A Few Resolutions That Will Pay Off Big Time in 2021

Hey, 2020, don't let the door hit you on the way out.

Happy New Year, Pausers! 🥳

As we welcome in the new year, it’s traditional for every women’s magazine, website and whatnot to offer up tips for making this your BEST YEAR EVER.

Excuse us while we roll our eyes.

How about we just aim to take this moment for what it is: an opportunity to look back, look forward and look internally to choose the changes we want to make for ourselves, both big and small.

If you need some inspiration, here are a few resolutions to consider that will give you the most bang for your buck.

Put down the wine glass.

It helps your whole body, right down to your DNA.

Granted, a small amount of wine or alcohol may lower your risk of dying from heart disease — and granted, many of us have leaned into our nightly wine time to cope with all things 2020.

But with the new year starting, consider that drinking too much alcohol can:

  • Raise your blood pressure, increase your levels of triglycerides (fats in the blood), and lead to a higher risk of heart attack and stroke.

  • Affect your brain’s function, interfering with its communication pathways. It can also be harmful to your liver and lead to fatty liver, cirrhosis and other problems.

  • Raise your risk of certain cancers, including breast, mouth, throat and esophageal.

  • Contribute to obesity and raise the risk of developing diabetes.

  • Interfere with the quality of your sleep, disrupting the sleep cycle and causing restlessness and frequent wakings.

Pet a dog.

Dog lovers/owners are less lonely and live longer.

  • Petting a dog can lower your blood pressure and decrease your risk of cardiovascular disease.

  • Just the act of petting a dog (even if it’s not real) can help quell anxiety and depression and lower stress.

  • Experts say that just 10 minutes of petting a dog is enough to reduce cortisol, a major stress hormone. (That’s why therapy dogs are used throughout hospitals, nursing homes, etc.)

Quit smoking.

Positive changes can occur in as little as one hour after you quit.

  • Smoking affects your vision, the health of your mouth and skin, your heart, lungs and even your immune system.

  • Within just one hour of quitting, your blood pressure drops and your heart rate drops and returns to normal. Your circulation also begins to improve.

  • Just 12 hours after quitting, your body rids itself of harmful carbon monoxide (found in cigarette smoke).

  • It can help return your white blood cell count to normal and improve blood flow to wounds. It can also prevent new DNA damage from occurring and may even repair damage that’s already been done, helping to lower your cancer risk.

  • Not smoking will make you be better equipped to fight off colds and infections. That’s partially due to the cilia — the small hairs in your trachea that keep air passages clean — which can begin to regenerate and heal.

  • Within nine months of quitting, your lungs can significantly heal themselves. After one year, your risk for heart disease is cut in half, and it becomes the equivalent of a non-smoker’s after 15 years.

Exercise more.

Any activity is better than none.  

  • Exercise burns calories — and burning calories helps prevent excess weight gain.

  • Exercise helps lower your risk of heart disease by preventing high blood pressure, boosting HDL cholesterol and decreasing unhealthy triglycerides.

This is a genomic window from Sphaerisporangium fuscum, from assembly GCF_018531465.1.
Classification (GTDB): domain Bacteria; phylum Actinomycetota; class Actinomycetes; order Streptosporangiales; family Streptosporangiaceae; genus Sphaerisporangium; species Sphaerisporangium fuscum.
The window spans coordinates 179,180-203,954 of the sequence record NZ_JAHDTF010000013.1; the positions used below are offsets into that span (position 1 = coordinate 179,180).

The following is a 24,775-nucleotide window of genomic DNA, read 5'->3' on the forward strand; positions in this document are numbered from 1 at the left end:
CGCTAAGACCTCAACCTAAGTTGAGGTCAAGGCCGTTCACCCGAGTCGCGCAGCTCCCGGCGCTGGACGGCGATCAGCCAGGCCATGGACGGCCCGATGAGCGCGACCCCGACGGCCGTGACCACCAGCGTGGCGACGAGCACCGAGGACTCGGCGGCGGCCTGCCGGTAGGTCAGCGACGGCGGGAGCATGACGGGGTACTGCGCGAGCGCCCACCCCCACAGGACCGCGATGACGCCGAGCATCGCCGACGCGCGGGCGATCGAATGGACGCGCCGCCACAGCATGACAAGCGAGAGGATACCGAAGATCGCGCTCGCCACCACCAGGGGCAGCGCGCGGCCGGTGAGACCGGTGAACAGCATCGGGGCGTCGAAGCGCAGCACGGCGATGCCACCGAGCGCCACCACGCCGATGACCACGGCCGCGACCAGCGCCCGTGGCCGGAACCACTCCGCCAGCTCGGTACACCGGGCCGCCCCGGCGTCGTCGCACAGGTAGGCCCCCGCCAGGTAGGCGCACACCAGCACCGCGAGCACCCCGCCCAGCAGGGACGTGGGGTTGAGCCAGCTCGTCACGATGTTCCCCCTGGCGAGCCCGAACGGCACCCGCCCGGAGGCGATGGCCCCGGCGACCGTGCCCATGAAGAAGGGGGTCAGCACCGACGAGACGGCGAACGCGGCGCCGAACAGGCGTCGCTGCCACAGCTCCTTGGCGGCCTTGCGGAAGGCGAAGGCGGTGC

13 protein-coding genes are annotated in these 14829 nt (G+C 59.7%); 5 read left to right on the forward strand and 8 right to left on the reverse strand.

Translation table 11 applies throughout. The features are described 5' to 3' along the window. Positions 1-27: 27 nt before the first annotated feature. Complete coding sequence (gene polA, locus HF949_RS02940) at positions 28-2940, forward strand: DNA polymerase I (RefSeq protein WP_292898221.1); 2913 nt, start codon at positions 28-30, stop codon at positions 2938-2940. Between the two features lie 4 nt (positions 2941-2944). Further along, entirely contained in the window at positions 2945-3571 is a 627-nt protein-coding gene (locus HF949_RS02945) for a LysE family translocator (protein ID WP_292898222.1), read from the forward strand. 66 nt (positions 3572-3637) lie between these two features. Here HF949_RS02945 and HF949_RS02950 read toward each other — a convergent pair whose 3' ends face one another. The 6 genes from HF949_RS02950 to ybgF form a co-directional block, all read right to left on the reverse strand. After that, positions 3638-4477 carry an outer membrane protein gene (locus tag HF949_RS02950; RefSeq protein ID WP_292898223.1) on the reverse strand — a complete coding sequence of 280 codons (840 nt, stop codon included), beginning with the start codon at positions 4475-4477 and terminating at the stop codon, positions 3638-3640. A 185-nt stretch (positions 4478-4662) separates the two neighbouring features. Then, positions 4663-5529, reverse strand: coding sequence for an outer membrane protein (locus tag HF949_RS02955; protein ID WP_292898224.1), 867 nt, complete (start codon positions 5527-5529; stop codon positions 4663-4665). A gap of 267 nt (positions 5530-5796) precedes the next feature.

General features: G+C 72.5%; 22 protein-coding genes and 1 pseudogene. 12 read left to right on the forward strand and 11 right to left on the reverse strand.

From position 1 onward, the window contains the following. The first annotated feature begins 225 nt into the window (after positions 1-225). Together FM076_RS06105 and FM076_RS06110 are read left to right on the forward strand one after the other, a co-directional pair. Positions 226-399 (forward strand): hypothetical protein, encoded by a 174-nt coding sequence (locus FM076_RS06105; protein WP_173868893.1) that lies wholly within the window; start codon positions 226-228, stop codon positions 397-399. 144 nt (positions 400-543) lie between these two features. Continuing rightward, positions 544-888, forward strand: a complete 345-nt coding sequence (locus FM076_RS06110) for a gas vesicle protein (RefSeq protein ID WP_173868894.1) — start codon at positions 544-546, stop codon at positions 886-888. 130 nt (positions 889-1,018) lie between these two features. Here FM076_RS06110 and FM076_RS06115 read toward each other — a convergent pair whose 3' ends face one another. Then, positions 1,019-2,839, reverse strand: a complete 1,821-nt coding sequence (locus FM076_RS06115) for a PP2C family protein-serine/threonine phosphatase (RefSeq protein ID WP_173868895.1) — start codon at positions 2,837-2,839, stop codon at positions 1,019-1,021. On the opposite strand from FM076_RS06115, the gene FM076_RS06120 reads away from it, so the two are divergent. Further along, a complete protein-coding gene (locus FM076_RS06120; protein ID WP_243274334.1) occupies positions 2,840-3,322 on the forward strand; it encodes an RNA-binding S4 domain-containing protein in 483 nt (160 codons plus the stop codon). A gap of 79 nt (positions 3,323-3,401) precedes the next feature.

• Moving more helps manage depression, anxiety, arthritis and many types of cancer.

  • Exercise can help prevent falls, plus boost cognitive function.

  • Exercise can boost your energy levels by delivering nutrients and oxygen to your tissues.

  • Exercise helps you sleep better: Regular physical activity can help you fall asleep faster and improve the quality of your sleep.

  • Adding strength and resistance training to your regimen also can help maintain strong bones and prevent sarcopenia, a loss of muscle tissue that’s part of the natural aging process.

Manage stress better.

Always and forever, amen.

  • When you’re stressed, your body is put at high alert, which over time can lead to chronic health problems like headaches, heart problems, high blood pressure, upset stomach, sleeping issues, muscle tension, weight gain or loss and more.

  • Many techniques can help lower stress and promote inner calm; try meditation, yoga, psychotherapy, tai chi, qigong, exercise, deep breathing and guided imagery.

  • Practical lifestyle tools to manage stress can also help. These include planning ahead, noticing when you feel stressed, talking to friends and family and taking time to relax.

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For a Pause…

  1. You’re more likely to succeed in your resolutions if you believe in yourself. People who really think they can “just do it” are 10 times more likely to make promises to themselves that stick, reports CNN.

  2. Curious as to what the rest of us are resolving for the new year? Here are America’s top resolutions from one poll. Losing weight, ✔️.

  3. Got 11 minutes? Sure you do. Here’s what this much exercise can do to improve your life.

  4. If one of your resolutions is to exercise more, here’s one of Sheryl’s favorite non-impact, compact, heart-pumping, calorie-torching ways to work out at home. (Jennifer is a Pilates girl.)

One More Thing

Now, that’s just common sense.

Until next week, stay well. Stay healthy. Stay safe.

See you next time!


All is quiet on New Year's Day
A world in white gets underway
I want to be with you
Be with you, night and day
Nothing changes on New Year's Day
— New Year’s Day, U2

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